Homestead U Featured in Columbus Business First

Posted by:



How We…

Built stable business with college kids

Homestead U’s housing nearby universities represented an untapped market

By Jeff Bell

Q&A – Read it on Business First Website (Available to non-subscribers on 1/25/15)

View PDF

Formica_2Laura Formica likes to tell the story about the first time that Homestead America Founder and President Dave Anderson called her about joining his company’s fledgling student housing division in 2012.

Called Homestead U, the business had been launched in 2011 with the acquisition of the 1,008-unit University Village apartment complex near Ohio State University. More deals were in the works on properties near Ohio University, the University of Arizona and Texas Tech University.

“Dave was sitting by the pool in Arizona and said to me, ‘you should see how these college kids live,’ ” Formica said. “He was so excited his company was branching into student housing.”

Anderson’s enthusiasm was justified. Today, Homestead U has grown to 3,700 units with more than 7,000 beds for college students. It also is targeting additional properties in the Midwest and Southwest.

Homestead U is a division of Columbus-based Homestead America, a full-service commercial real estate management company that specializes in apartment communities. Working with Santa Monica, Calif.-based equity partner Columbus Pacific Properties, the company has created a student housing division that focuses on adding value, such as shuttle bus service and social programs, to apartment complexes it owns and manages.

Formica, 31, joined Homestead U as Marketing Director in July 2012 and now serves as Vice President of Operations. Here are highlights from her recent interview with Columbus Business First.

What’s the multifamily housing market like today in Central Ohio? Booming – there is an unprecedented amount of development that’s taking place. Since 2011, there have been a total of 13,000 units slated to come online, and 5,000 of those are with the downtown area and adjacent neighborhoods. So you’ve got a ton of development happening in the center of the city and also a lot of development in Hilliard, Polaris and New Albany.

Why did Dave Anderson decide to create Homestead U in 2011? The operations of  student housing are different than conventional (apartments), so it made sense to branch out. On a big-picture level, he saw an opportunity in student housing, which is a sector of the industry that was not oversaturated  with investors, capital rates were really low, lenders were very friendly and there was not a lot of competition. It was a sky’s-the-limit kind of opportunity.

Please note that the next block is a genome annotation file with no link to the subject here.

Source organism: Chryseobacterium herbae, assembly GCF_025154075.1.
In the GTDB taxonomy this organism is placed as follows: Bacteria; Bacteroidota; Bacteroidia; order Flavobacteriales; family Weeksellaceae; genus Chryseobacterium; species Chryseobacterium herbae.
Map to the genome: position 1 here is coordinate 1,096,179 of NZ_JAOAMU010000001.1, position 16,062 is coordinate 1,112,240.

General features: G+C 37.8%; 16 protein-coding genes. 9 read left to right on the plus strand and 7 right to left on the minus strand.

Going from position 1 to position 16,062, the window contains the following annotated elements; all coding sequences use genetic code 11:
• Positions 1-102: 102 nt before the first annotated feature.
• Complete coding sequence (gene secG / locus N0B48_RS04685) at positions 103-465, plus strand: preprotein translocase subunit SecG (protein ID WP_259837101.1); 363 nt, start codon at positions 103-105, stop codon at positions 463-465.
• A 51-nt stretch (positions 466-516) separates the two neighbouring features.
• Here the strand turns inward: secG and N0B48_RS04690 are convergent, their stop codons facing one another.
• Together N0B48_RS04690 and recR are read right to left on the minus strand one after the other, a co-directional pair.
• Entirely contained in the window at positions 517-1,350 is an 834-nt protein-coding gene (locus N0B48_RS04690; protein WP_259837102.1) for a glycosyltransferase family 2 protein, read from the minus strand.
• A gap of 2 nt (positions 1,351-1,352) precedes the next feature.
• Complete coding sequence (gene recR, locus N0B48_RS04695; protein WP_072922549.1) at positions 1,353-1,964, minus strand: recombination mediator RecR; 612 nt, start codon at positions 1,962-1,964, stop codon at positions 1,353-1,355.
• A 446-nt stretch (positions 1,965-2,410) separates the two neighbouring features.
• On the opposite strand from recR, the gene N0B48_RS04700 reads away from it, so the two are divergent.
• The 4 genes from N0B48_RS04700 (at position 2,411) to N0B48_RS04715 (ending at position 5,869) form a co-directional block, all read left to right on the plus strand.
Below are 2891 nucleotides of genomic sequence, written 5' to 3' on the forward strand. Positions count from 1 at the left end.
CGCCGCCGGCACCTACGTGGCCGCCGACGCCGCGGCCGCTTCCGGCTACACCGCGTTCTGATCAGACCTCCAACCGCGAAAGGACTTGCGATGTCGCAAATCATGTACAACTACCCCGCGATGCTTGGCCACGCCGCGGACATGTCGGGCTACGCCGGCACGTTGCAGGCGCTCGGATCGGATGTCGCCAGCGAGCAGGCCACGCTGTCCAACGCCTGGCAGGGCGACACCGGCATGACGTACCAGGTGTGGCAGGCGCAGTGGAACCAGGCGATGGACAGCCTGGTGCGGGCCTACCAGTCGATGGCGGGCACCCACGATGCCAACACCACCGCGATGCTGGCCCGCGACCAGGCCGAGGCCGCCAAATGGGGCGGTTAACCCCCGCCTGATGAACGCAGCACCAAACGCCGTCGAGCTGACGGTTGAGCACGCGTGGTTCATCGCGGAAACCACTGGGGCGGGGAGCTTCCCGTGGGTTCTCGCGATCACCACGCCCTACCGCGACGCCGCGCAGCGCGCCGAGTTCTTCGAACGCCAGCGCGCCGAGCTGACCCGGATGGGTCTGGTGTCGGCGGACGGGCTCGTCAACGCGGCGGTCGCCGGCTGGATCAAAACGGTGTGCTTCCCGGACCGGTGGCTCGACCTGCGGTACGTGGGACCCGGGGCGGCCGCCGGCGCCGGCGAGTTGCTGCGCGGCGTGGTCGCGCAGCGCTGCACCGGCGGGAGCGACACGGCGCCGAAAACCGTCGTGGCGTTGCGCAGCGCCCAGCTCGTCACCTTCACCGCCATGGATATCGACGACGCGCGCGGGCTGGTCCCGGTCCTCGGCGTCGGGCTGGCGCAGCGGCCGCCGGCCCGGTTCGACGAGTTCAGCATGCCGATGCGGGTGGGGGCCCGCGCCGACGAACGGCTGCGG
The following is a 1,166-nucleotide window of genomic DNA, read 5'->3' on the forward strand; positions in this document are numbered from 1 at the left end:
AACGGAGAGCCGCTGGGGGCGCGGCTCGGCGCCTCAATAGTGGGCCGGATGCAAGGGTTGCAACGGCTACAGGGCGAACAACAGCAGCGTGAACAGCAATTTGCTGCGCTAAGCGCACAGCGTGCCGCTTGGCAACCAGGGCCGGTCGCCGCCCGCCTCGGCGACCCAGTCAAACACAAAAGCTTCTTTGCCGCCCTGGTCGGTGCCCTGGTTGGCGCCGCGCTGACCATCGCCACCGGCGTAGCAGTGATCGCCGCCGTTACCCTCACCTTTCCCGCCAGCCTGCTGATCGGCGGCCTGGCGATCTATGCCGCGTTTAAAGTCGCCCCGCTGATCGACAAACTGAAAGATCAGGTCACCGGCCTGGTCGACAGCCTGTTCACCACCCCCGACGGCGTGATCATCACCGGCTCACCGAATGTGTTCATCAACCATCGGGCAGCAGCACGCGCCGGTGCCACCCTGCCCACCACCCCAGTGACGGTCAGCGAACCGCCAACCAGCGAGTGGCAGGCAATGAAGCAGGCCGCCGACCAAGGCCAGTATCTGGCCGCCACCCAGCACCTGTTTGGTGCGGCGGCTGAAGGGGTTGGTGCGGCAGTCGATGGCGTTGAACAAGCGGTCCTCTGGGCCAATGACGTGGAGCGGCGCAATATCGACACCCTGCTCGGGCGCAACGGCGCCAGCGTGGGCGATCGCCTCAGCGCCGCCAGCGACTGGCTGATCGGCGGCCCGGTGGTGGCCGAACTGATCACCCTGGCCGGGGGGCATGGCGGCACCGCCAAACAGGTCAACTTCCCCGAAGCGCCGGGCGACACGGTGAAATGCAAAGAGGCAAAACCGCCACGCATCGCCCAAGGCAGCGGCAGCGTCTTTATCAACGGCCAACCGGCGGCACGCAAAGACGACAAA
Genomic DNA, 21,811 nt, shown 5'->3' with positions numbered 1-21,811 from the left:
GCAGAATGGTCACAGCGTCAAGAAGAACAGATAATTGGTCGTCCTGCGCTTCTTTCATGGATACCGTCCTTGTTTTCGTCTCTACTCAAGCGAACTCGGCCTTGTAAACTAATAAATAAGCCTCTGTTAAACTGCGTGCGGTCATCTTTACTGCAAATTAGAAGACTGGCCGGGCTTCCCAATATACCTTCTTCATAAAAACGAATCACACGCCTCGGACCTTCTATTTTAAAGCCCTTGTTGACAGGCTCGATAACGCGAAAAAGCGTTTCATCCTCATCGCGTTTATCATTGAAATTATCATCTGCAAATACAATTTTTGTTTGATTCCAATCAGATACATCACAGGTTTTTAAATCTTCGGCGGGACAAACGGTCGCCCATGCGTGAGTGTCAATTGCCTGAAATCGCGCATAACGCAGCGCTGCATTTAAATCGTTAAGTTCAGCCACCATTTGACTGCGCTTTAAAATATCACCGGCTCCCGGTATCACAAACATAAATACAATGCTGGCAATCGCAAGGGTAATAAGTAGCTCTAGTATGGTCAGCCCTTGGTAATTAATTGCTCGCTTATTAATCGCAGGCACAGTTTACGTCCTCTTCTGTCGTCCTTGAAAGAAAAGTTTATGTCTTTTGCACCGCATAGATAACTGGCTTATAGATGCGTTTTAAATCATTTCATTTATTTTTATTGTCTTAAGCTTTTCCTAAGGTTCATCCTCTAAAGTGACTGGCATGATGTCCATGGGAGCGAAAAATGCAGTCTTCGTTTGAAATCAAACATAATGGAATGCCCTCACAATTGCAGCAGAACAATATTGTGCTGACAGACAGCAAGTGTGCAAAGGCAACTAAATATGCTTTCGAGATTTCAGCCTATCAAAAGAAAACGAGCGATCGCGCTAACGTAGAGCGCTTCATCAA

On the face of it, owning and managing apartments that are rented to college students looks like a risky business. How do you mitigate and manage that risk? Obviously students, not all but some, can be a little harder on the apartments. But it’s like any other typical apartment lease – you charge back for damages and you factor that into your costs. You’ve always got standard wear and tear, and some people are harder on the units than others. We also require co-signers with the student housing we manage. When you’ve got sand and mom on the hook, it becomes a lot easier to collect the rent and on any damages.

Tell us about the process of finding the right property at the right location? The biggest thing for us is that we look at the university. Is it a tier one school? Is enrollment growing? You also look at (apartment) development in the space – what the supply and demand looks like. We also really look for value – add opportunities. Maybe (a property) has some deferred maintenance issues and doesn’t have a robust resident life experience and no social programming. Maybe it’s a little farther from campus and (residents) need transportation, so we look at providing a shuttle service. Overall, we look to grow the value of the asset, improve the property and raise rents.

What have been the keys to the fast growth of Homestead U division? Going from 1,800 beds to more than 7,000 beds in three years has been quick to say the least. We couldn’t do it without Columbus Pacific, our equity partners. They make it possible to move forward on these deals and manage these properties. That being said, from where I sit it’s our team of people, who are just incredible. Our strategy when we hire is that you have to have that entrepreneurial spirit and you have to be ready to adapt and be open to changing roles, sometimes on a daily basis. That’s really the key. You may just have to roll with it.

What’s been Homestead U’s experience with University Village in Columbus? We acquired that property in 2011, and it’s been 100 percent occupied every year. It was built in the 1950s and had been owned and managed by the same company for a very long time. it had been impeccably maintained, and we inherited a really great (management) team. It had the challenge of not being the newest kid on the block, but they had built a really solid brand…and it continues to perform well.

Where do you see Homestead U five years from now? I know the partners have very aggressive goals for growth. I would love to be sitting here five years from now at 20,000 beds on a national level. That would be amazing, and think it’s realistic. But it depends on the economy, (interest) rates and the kind of value – add opportunities that fit our niche. It’s also dependent on the number of investors that enter the student housing space. We’re seeing more and more, so it also depends on how saturated and competitive (the market) becomes. We’re in a great position. We’re focused on building a brand and a culture that our properties are identified with in Homestead U. As long as we continue to find deals that provide a great return and are in our wheelhouse, we’re going to keep moving forward.





About the Author:

  Related Posts

Add a Comment